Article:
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Chris Smith, Todd Solondz and the question of intent.

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09042008_americanmovie.jpgChris Smith’s feature “The Pool” opened in New York yesterday, and today the Onion AV Club‘s Scott Tobias takes on his 1999 documentary “American Movie” as part of his “New Cult Canon” series, noting that “the main knock against the movie is that Smith is condescending to his subjects and carting them out exclusively so we can laugh at their ineptitude… At the risk of passing the blame, I’d say that any condescension brought to American Movie comes mostly from the viewer, not the filmmakers.”

I’d agree that Smith doesn’t seem to have made the film with mockery of his subjects in mind, but what made “American Movie” so worm its way into my brain is that the film’s a constant and uncomfortable reminder of one’s participation in its subject-filmmaker-audience set-up. Smith’s intentions don’t matter once the film is finished and put into the world — if mockery is what the average viewer draws from it, that is essentially what the film becomes. The second half of Todd Solondz’s “Storytelling” was a memorable reaction to that aspect of “American Movie” (one of the subjects, Mike Schank, had a small role), something Solondz discussed in an interview that also ran in the AV Club, back in 2001 when the film was hitting theaters.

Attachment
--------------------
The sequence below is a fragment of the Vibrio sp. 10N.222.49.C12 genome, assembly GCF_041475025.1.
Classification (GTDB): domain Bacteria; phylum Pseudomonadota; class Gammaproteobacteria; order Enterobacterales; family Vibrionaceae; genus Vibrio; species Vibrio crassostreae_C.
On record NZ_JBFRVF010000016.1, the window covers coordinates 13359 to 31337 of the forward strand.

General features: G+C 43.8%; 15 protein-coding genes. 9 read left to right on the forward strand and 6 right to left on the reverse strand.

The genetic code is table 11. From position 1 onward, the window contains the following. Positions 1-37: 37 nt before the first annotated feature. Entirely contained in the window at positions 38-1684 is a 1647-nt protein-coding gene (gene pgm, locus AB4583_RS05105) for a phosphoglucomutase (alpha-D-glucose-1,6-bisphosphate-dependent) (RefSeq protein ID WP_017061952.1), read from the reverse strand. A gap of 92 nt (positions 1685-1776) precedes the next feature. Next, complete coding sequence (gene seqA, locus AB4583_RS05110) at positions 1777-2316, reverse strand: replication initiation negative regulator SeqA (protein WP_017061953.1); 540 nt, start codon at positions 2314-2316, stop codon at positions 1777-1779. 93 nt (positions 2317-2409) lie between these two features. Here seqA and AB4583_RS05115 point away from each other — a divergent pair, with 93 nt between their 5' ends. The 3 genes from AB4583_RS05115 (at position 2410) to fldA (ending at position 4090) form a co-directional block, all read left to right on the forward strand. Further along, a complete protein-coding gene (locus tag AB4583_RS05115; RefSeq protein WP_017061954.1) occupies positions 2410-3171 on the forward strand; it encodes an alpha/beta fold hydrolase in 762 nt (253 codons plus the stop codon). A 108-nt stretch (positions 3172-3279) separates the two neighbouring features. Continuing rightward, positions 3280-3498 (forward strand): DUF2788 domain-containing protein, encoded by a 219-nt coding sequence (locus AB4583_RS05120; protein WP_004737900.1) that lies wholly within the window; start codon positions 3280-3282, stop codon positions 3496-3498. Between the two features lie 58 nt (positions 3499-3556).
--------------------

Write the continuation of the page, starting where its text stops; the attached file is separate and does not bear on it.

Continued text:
I admire Chris Smith, I liked this film, and yet it raised certain troubling issues that connected to what I was doing. You couldn’t help bristling or feeling somewhat uncomfortable at the response this movie was soliciting. I mean, you have some hapless, somewhat naïve guys from Wisconsin fumbling through their filmmaking ambitions, and you have a kind of laughter that’s being generated at this center of hip, so to speak, here. You have to question, exactly, the nature of that laughter, and what that really means, and to what extent this is really respecting or connecting to Chris Smith’s intentions.